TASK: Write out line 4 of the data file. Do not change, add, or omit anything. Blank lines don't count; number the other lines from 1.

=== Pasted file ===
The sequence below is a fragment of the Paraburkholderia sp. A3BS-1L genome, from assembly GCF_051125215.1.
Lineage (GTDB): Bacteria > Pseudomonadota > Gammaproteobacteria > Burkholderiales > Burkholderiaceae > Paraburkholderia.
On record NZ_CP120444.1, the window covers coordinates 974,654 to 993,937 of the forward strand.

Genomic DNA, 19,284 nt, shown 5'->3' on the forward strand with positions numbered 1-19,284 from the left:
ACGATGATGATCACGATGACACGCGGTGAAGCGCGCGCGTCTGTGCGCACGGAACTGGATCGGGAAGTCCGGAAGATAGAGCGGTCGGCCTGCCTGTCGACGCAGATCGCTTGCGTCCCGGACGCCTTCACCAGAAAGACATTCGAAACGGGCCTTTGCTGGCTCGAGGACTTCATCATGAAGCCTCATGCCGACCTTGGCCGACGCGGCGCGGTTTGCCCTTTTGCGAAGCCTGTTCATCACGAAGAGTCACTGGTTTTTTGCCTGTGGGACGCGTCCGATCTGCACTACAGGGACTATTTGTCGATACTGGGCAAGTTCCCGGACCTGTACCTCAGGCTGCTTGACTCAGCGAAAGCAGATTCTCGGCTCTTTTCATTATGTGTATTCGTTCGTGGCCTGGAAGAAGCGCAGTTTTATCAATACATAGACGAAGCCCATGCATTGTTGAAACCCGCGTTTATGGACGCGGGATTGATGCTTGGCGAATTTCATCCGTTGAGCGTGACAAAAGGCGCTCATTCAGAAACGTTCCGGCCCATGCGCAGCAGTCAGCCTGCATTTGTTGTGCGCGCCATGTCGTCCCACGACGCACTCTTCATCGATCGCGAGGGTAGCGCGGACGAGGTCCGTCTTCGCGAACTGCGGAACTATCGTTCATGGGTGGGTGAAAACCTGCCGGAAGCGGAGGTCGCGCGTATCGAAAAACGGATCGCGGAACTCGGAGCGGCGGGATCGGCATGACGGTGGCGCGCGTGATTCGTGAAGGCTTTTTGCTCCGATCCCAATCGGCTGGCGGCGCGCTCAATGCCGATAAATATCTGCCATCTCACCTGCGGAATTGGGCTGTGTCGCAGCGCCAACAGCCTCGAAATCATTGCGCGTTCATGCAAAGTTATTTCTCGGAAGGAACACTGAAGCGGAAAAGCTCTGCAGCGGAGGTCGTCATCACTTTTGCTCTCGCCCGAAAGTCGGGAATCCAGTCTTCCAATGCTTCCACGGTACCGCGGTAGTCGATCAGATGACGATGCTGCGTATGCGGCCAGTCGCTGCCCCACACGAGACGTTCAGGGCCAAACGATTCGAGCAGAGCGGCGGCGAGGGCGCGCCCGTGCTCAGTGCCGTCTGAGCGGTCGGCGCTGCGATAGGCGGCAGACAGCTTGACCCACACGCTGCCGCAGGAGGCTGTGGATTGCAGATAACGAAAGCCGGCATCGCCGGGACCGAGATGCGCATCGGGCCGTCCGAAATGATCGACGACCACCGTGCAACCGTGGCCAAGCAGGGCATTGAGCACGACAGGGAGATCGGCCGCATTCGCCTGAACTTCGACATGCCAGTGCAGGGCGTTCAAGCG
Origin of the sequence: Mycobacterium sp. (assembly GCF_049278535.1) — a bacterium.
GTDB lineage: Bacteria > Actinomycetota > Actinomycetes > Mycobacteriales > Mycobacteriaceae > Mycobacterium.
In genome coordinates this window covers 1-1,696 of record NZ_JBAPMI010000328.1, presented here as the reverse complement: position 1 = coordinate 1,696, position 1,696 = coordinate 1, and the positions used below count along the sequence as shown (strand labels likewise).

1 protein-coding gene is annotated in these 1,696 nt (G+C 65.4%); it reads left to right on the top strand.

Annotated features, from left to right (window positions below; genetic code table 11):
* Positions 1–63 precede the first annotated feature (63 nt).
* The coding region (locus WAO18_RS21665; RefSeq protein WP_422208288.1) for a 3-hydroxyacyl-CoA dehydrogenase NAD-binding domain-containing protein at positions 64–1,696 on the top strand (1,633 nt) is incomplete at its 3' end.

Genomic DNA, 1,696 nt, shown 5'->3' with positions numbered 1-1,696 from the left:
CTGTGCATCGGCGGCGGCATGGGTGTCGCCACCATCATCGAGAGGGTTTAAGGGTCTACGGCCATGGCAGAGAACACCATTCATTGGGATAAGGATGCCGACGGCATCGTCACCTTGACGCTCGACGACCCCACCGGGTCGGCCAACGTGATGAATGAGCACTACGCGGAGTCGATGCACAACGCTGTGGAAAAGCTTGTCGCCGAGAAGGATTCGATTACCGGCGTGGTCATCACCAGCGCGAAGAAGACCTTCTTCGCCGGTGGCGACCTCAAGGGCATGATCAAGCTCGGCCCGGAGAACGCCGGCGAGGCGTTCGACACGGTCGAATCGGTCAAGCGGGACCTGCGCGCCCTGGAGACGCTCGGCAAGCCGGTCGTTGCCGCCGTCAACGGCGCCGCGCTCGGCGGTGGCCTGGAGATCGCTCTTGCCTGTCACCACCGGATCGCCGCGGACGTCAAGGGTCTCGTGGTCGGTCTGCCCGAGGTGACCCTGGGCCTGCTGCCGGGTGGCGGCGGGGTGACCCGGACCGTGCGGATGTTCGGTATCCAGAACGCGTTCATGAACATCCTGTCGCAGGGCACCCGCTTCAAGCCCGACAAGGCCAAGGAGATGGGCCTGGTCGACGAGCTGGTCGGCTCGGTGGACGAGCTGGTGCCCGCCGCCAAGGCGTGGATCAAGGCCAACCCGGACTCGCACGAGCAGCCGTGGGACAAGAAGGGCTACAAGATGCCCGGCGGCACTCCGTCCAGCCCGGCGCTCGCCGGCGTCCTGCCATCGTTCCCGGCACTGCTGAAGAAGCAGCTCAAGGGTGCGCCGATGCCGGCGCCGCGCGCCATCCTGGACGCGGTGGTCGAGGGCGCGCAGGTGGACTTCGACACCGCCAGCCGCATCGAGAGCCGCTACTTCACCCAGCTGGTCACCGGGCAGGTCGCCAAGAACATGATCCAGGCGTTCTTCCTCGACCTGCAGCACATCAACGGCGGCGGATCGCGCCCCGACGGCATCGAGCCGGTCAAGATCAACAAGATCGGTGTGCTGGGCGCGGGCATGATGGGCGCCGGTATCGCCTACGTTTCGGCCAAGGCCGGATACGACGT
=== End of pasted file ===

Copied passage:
Genomic DNA, 19,284 nt, shown 5'->3' on the forward strand with positions numbered 1-19,284 from the left: